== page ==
Mercury and Venus, after all, don't even have moons. Mars has a couple, but they're too small to completely blot out the sun. Gas giants like Jupiter do have big moons, but they don't have solid surfaces where you could stand and enjoy an eclipse.

And, even with solid land and a moon, Earth only gets its gorgeous total solar eclipses because of a cosmic coincidence.

To see this month's total solar eclipse, the first one to be visible from the contiguous United States in nearly 40 years, all Donald Liebenberg will have to do is open his front door and step outside.

"It's a really special treat to be able to have one in my driveway," says Liebenberg, who has trekked to Turkey, Zambia, China and Pukapuka, a remote island in the Pacific, to see past eclipses.

You might think that, after thousands of years of observing total solar eclipses, science-minded folks would have exhausted what can be learned from this awesome natural spectacle.

You would be wrong.

When Ralph Chou was about 12 years old, he took all the right precautions to watch his first solar eclipse.

"I did other stupid things, but when it came to looking at that eclipse, I was being very careful," says Chou, a professor emeritus of optometry and vision science at the University of Waterloo, who's a leading authority on eye damage from eclipse viewing.

Groups that represent industries from farming to fracking are supporting a legislative push to rewrite how government handles science when drawing up regulations.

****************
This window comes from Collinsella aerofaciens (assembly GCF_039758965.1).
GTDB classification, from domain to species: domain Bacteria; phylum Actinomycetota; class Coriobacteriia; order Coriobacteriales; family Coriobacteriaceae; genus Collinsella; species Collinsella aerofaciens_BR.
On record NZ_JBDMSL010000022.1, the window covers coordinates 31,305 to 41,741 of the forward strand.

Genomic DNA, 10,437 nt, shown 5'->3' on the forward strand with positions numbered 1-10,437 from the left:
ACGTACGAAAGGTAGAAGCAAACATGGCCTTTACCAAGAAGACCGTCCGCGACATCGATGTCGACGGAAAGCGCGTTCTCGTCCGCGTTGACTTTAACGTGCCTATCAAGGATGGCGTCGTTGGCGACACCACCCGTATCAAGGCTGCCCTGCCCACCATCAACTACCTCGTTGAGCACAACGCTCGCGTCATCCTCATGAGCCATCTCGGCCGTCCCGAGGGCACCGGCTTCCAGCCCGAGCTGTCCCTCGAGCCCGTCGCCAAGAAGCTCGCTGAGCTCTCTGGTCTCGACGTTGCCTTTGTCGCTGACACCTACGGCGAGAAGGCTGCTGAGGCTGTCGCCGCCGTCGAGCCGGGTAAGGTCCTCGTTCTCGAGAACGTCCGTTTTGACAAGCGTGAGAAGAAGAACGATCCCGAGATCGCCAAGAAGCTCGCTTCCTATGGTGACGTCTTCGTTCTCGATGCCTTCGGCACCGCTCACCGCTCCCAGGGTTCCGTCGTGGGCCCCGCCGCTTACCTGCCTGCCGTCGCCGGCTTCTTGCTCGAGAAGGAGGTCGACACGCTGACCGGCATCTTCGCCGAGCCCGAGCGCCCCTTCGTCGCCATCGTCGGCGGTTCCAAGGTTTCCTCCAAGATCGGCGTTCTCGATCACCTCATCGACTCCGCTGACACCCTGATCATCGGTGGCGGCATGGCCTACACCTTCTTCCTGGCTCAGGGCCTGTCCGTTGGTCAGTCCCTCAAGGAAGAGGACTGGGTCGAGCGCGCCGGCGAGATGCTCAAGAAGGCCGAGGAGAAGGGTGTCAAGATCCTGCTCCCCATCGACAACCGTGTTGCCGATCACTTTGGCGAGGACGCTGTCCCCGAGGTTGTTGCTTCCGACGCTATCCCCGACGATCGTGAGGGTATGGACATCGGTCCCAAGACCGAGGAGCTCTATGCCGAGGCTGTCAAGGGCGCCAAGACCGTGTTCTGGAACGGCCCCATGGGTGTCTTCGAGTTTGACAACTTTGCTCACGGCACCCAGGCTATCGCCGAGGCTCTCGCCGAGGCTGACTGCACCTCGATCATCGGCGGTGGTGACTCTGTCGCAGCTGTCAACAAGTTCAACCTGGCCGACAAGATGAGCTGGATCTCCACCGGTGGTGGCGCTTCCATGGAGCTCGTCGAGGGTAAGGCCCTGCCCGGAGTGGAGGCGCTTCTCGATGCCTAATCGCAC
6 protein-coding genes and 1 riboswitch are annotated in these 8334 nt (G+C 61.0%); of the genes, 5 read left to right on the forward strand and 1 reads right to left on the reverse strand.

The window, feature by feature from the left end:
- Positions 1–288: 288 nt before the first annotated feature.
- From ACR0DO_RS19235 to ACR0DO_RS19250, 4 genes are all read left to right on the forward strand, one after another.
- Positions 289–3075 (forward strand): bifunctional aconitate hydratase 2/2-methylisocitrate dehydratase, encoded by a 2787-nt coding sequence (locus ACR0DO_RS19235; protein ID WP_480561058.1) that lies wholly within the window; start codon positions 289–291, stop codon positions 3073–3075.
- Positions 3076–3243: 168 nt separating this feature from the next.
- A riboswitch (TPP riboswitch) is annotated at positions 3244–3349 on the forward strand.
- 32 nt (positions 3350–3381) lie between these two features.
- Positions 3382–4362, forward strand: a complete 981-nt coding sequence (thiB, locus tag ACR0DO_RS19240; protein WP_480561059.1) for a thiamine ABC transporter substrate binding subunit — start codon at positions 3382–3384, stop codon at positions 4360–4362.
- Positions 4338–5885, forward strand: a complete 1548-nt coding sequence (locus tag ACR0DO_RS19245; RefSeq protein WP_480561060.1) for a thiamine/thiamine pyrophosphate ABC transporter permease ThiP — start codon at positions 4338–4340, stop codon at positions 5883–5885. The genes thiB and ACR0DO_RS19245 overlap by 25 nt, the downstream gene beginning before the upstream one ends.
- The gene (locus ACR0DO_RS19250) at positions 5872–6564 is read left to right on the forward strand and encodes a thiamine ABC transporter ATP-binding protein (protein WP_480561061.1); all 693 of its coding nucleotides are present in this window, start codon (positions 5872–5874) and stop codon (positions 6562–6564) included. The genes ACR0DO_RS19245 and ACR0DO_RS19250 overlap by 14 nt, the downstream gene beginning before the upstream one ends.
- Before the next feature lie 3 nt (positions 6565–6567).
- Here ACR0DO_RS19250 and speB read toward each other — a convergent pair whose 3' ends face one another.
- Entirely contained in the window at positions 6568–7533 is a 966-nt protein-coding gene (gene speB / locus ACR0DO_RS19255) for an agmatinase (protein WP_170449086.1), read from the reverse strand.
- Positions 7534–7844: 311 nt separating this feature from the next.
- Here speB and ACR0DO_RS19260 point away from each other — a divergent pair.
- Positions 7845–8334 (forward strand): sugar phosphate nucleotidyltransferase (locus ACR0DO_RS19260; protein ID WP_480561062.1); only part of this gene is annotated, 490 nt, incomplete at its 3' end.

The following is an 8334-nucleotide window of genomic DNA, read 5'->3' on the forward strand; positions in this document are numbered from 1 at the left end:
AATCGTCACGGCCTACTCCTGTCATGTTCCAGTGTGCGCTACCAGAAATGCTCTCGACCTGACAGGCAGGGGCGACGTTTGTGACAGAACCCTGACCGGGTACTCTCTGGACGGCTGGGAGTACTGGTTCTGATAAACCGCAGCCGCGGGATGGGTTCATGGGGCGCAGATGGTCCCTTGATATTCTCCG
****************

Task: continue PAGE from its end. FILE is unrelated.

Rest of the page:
And the whole effort has scientists worried.

Consider, for example, the Honest and Open New EPA Science Treatment Act, or HONEST Act, which passed the House in the spring and now is with the Senate. Just how "honest" it is depends on whom you ask.

There is a little room at the University of Wisconsin-Madison that is filled with the eyeballs of animals — everything from the duck-billed platypus to the two-toed sloth to the boa constrictor.

The Apollo 11 command module, which took the first moonwalkers to lunar orbit and back in 1969, is undergoing a painstaking restoration, in preparation for an unusual national tour later this year.

A study published Thursday shows how a bird flu virus that's sickening and killing people in China could mutate to potentially become more contagious.

Just three changes could be enough to do the trick, scientists report in the journal PLOS Pathogens.

And the news comes just as federal officials are getting ready to lift a moratorium on controversial lab experiments that would deliberately create flu viruses with mutations like these.